A man, a plan … pandemonium.
Started by a group of former developers from Nokia’s mobile division, Jolla looked forward to releasing its self-titled tablet to 21,000 backers following two succesful Indiegogo campaigns that raised about $4 million bucks.
The tablet promised to be hot. Designed in Finland, the Jolla Tablet was to be a minimalist, sleek affair, without intrusive buttons on the front panel, and curved ends giving it a shape you just want to hold. It would run the same, “people-powered” Sailfish OS as the company’s phone, retaining its gesture control system, and would run both Sailfish apps and Android apps.
Unfortunately, Jolla experienced bumps on the road that led to it flat-out cancel its tablet plans, according to a company blog post.
What went wrong? For one thing, the company faced financial trouble to the point that it saw no choice but filing for debt restructuring last November. This meant that half of its workforce, roughly 100 workers, were handed pink slips by the end of 2015.
In addition, the debt restructuring meant that Jolla could not pay its subcontractors, an issue that led to further delays of the Sailfish OS-powered tablet. Eventually, Jolla did get money through a round of financing, but by the time it did, it had to be used towards making sure the company remained afloat.
However, issues also arose from Jolla’s Indiegogo campaigns. Even though both campaigns were successfully funded, Jolla experienced display and component delivery issues, forcing the company to revise its shipping schedule. Things seemed alright when Jolla shipped 121 of its Sailfish-powered tablets to eager Indiegogo backers in October 2015.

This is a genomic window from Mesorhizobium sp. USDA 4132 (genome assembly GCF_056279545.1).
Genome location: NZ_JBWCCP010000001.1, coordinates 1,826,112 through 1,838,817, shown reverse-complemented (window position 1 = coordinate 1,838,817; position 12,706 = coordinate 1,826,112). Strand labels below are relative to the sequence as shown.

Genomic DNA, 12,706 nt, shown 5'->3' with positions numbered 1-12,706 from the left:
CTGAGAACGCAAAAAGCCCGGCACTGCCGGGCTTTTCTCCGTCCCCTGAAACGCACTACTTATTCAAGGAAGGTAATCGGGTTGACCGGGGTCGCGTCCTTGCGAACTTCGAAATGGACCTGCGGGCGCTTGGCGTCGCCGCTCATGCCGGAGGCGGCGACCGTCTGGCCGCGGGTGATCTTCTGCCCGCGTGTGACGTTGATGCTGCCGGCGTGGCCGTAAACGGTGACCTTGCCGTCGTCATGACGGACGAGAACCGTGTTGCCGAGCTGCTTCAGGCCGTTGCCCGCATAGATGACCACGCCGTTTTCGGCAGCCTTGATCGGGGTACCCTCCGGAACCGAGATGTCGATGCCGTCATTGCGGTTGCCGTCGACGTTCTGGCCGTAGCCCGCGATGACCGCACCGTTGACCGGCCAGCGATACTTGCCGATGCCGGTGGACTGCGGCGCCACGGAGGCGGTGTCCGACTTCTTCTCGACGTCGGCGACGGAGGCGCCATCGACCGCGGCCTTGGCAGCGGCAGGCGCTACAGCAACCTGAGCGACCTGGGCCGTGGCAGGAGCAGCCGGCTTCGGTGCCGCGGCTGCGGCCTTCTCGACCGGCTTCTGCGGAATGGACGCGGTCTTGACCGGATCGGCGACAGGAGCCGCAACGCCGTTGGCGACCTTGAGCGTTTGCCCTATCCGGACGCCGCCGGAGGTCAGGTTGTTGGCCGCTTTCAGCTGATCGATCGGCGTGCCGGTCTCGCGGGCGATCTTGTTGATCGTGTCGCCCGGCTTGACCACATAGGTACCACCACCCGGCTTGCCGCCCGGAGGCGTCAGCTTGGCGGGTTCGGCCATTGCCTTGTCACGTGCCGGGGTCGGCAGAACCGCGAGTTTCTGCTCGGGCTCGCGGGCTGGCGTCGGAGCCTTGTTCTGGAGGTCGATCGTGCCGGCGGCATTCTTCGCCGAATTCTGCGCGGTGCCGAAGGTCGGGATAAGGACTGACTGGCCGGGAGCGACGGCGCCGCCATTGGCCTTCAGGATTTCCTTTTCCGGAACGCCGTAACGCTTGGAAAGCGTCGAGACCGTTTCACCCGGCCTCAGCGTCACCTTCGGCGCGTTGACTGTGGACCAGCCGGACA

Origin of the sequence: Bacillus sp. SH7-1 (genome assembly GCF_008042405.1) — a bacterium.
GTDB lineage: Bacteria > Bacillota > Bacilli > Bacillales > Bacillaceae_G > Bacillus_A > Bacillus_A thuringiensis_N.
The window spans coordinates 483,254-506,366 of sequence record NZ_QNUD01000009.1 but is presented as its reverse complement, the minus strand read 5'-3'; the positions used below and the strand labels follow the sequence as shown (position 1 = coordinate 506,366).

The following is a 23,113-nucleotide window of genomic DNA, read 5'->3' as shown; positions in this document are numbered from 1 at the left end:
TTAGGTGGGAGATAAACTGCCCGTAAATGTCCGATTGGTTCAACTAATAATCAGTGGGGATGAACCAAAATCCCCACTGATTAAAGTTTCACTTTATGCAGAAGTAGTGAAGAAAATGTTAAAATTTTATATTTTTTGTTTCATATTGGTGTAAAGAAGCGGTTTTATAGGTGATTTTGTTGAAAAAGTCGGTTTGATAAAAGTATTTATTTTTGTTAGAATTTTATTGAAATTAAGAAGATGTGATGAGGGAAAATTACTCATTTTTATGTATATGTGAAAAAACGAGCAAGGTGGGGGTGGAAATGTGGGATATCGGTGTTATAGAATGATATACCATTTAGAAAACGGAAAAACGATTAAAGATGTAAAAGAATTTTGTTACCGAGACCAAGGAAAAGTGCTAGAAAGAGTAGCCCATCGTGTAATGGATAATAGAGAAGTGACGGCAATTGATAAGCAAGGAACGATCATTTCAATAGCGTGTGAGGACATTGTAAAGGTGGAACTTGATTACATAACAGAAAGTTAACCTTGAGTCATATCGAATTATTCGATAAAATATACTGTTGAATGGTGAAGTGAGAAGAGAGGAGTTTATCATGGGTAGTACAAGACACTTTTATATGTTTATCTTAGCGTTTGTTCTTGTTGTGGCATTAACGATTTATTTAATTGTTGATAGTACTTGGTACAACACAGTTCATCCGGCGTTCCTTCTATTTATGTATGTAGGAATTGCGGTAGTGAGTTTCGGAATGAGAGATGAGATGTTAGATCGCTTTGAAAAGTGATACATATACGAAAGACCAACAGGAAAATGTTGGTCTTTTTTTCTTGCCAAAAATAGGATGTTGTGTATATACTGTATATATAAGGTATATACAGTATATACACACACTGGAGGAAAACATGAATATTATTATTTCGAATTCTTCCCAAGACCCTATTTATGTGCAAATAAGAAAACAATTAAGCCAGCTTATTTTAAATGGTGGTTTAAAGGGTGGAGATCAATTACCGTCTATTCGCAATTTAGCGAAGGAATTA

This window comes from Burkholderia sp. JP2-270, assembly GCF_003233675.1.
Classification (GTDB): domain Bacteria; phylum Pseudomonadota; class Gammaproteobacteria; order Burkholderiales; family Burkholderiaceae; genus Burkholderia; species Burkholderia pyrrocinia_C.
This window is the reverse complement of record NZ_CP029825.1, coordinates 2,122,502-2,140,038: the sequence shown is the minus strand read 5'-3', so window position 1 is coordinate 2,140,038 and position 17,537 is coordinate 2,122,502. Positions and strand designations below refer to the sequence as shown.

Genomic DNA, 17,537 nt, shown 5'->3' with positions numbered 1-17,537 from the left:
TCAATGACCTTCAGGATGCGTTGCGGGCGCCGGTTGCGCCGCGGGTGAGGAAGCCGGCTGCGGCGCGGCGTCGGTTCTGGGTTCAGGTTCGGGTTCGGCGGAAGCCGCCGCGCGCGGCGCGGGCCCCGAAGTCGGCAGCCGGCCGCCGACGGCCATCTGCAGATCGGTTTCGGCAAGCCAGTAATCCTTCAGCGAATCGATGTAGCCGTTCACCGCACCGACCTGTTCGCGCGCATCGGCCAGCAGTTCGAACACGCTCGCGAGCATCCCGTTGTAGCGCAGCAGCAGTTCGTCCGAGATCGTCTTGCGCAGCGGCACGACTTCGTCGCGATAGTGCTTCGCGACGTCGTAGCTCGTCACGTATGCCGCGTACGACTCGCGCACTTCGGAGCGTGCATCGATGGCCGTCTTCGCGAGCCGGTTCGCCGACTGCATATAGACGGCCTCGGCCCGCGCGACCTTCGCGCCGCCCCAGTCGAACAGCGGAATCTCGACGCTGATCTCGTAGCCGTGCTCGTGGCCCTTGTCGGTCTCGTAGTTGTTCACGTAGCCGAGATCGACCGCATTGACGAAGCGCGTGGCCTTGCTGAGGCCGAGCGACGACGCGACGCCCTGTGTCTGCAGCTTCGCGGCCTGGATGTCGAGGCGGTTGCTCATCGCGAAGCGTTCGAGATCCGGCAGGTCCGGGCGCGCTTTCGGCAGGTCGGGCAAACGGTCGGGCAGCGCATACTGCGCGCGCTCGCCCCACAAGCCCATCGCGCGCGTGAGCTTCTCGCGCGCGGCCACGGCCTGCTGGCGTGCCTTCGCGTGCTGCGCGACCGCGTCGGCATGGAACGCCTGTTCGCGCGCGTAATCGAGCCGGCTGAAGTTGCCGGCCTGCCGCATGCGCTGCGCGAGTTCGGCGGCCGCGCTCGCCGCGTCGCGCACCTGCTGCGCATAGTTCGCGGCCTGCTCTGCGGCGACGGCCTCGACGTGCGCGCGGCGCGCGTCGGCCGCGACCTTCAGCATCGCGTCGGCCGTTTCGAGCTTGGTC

Unfortunately, Jolla also experienced issues with its supplier, which had to switch factories two times for production of the tablet.
Moving forward, Jolla announced it would be able to ship only another 540 tablets, based on when backers contributed money to the project. That means that if you were one of the early contributors, you should be able to get your hands on a device.
As for everyone else, Jolla will refund those who pre-ordered the tablet and those who are not on the list to receive the device. However, due to Jolla’s financial situation, the first half of refunds will be issued during Q1 2016, while the second half will be issued within a year. Keep in mind that Jolla’s ability to issue refunds depends on its financial situation, so if the company does fold, you probably shouldn’t expect a refund.
It’s a shame, too — the Jolla Tablet showed plenty of promise with its two successful Indiegogo campaigns. If everything went according to plan, the tablet would have been in contributors’ hands by June 2015 at the latest.
We reached out to Jolla for a comment and will update the article if we hear back. Regardless, Jolla’s announcement goes to show that crowdfunding is a gamble that comes with risks. Sometimes the dice tumble in your favor.
But sometimes, you shoot craps.